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09-08-2005, 03:51 PM
9/11 commission heads see repeat failures with Katrina


Thu Sep 8, 2005 7:05 PM BST
By David Morgan

WASHINGTON (Reuters) - America's response to Hurricane Katrina was hamstrung by well-known system-wide problems that could have been fixed but went unattended and wound up costing lives, the two men who led an inquiry into the September 11, 2001, attacks said.

Former New Jersey Gov. Thomas Kean, the moderate Republican who led the independent panel known informally as the September 11 commission, and his Democratic vice-chairman Lee Hamilton said the response was undermined largely by a lack of command.

They also cited emergency communications problems and a failure to target resources at communities facing the greatest risk of natural or man-made disaster.

"The same mistakes made on 9/11 were made over again, in some cases worse," Kean said. "Those are system-wide failures that can be fixed and should have been fixed right away."

Added Hamilton: "I'm surprised, I'm disappointed and maybe even a little depressed that we did not do better four years after 9/11. It says we're still very vulnerable."

Kean and Hamilton, a former Indiana congressman, spoke to Reuters in separate telephone interviews on Wednesday and Thursday, days before the fourth anniversary of the attacks on New York and Washington that killed 3,000 people.

The two said a leading cause of suffering for stranded residents of New Orleans, where officials say thousands may have died, was an absence of clear authority illustrated by bickering between state and local officials.

"There was nobody in charge," observed Kean, who said the Bush administration should now require states to establish clear chains of command for disaster situations in exchange for federal security dollars.

"There have got to be clear lines of authority because if there isn't somebody in charge, it costs lives. It cost a lot of lives in New Orleans," he added.

Kean said the Department of Homeland Security, a sprawling bureaucracy set up after the 2001 attacks, failed to produce two mandated risk assessments to U.S. transportation and infrastructure including levees such as the ones that failed after Katrina, swamping New Orleans.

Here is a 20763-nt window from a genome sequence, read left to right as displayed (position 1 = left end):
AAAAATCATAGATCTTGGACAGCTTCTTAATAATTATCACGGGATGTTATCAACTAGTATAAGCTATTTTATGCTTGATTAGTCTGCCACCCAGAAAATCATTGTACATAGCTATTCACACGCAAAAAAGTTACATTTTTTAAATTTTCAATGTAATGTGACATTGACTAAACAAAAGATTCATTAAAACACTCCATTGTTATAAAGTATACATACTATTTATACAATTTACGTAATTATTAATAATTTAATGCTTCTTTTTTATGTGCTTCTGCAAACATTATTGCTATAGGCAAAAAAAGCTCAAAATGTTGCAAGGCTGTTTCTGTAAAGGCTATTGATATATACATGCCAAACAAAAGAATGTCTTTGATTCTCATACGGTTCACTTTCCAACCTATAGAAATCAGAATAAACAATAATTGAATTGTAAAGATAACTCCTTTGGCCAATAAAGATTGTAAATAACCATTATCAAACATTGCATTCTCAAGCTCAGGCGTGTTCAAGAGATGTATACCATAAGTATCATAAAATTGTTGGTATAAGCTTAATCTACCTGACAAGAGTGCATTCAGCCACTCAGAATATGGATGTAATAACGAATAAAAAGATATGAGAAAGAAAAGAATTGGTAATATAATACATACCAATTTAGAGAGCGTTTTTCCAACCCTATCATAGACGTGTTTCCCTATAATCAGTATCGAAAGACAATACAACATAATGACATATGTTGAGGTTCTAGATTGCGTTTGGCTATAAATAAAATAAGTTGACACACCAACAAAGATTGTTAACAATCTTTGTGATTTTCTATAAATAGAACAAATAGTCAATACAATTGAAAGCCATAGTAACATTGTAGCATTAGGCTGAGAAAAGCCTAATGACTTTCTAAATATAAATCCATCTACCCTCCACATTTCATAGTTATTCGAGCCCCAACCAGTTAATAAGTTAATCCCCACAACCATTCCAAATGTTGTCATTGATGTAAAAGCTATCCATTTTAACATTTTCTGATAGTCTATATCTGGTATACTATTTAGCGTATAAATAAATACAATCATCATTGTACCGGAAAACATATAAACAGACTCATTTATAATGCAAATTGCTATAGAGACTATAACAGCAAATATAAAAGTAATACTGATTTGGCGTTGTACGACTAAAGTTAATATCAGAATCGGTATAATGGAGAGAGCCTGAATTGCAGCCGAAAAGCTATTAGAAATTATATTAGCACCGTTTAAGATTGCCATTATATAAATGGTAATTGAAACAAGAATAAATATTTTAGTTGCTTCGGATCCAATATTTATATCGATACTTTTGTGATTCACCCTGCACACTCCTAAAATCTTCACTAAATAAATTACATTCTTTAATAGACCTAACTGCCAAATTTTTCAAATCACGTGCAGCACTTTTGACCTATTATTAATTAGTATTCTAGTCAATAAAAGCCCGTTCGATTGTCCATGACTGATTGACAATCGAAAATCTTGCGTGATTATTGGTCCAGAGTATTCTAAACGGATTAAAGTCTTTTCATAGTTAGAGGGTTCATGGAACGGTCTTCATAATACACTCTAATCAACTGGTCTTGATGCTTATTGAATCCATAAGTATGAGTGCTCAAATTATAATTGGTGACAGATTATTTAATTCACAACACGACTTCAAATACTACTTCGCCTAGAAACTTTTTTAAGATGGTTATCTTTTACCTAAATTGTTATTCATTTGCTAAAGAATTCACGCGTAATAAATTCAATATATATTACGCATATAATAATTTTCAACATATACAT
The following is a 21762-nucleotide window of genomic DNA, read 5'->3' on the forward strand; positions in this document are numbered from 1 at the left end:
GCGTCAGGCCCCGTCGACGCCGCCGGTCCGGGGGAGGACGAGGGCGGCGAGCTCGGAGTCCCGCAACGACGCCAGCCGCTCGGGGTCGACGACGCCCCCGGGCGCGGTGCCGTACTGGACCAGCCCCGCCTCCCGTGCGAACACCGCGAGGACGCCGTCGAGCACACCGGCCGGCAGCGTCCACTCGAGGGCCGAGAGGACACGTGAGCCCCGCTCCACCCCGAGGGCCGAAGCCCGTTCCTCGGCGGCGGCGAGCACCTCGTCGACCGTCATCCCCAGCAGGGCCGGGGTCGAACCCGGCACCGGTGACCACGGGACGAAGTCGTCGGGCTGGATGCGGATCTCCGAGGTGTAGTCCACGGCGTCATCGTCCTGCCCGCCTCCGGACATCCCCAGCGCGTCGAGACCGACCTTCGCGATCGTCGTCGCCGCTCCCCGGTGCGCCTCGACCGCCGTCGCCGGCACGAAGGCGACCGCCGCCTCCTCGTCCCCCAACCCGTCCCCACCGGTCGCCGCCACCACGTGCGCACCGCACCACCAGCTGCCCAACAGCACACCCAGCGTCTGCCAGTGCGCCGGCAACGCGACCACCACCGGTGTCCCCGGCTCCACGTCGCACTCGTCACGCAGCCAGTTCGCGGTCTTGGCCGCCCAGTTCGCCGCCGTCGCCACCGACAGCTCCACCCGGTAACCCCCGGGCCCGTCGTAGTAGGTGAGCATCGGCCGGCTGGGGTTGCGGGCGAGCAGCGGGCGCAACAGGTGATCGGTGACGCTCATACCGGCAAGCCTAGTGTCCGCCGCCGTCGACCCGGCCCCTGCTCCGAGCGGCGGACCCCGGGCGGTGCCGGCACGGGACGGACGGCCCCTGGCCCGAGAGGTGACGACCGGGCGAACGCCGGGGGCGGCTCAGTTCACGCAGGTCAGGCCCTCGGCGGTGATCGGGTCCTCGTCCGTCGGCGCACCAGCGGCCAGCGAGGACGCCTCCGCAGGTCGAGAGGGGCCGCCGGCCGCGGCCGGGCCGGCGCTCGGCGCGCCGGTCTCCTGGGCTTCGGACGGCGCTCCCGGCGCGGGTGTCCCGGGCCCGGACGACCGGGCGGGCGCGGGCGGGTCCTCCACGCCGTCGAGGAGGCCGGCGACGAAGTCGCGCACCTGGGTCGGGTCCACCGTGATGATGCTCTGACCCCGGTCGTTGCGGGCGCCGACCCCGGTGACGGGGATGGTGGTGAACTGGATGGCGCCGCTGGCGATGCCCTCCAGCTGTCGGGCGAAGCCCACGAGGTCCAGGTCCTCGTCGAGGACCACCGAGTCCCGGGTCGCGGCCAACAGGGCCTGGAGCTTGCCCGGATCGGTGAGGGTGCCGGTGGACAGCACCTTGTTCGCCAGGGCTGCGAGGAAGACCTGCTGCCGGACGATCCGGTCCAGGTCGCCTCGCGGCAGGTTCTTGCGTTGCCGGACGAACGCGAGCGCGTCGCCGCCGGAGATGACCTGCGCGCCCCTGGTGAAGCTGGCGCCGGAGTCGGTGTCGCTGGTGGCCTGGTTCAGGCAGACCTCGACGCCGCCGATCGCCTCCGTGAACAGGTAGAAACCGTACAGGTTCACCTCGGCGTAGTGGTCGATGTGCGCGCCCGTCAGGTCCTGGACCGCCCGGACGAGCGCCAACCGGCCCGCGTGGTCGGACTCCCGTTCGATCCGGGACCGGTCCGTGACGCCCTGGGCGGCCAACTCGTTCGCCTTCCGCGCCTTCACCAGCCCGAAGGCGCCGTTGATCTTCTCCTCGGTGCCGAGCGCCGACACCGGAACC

"One report was due April 1. The other was due in early summer. Neither report has been done," he said. Homeland Security officials were not immediately available to comment.

Kean and Hamilton both said communications problems occurred between New Orleans emergency crews because of congressional failure to give first-responders nationwide their own segment of the U.S. broadcasting band.

"It is a glaring error four years after 9/11. Still exists. Not resolved. There are bills pending in Congress but they're far from enactment," Hamilton said.

Kean called on Congress to address the communications issue and to set new risk-based priorities for domestic security by the end of the year.

"Those are immediate things," Kean said. "And the federal government should require that states and municipalities set up command and control systems. That can be done pretty fast."

But Kean and Hamilton disagreed on how the disaster should be scrutinized.

Kean suggested Congress may be too partisan to win public confidence in any legislative probe of the disaster and recommended an independent commission like the panel he oversaw.

But Hamilton, who once chaired the House of Representatives intelligence committee, said Republican plans for a joint bipartisan inquiry should be allowed to move forward before an independent investigation is considered.

"If this joint inquiry develops to be a kind of cover-up, or is not aggressive or not robust in its oversight, then I'd change my mind pretty quickly," Hamilton said.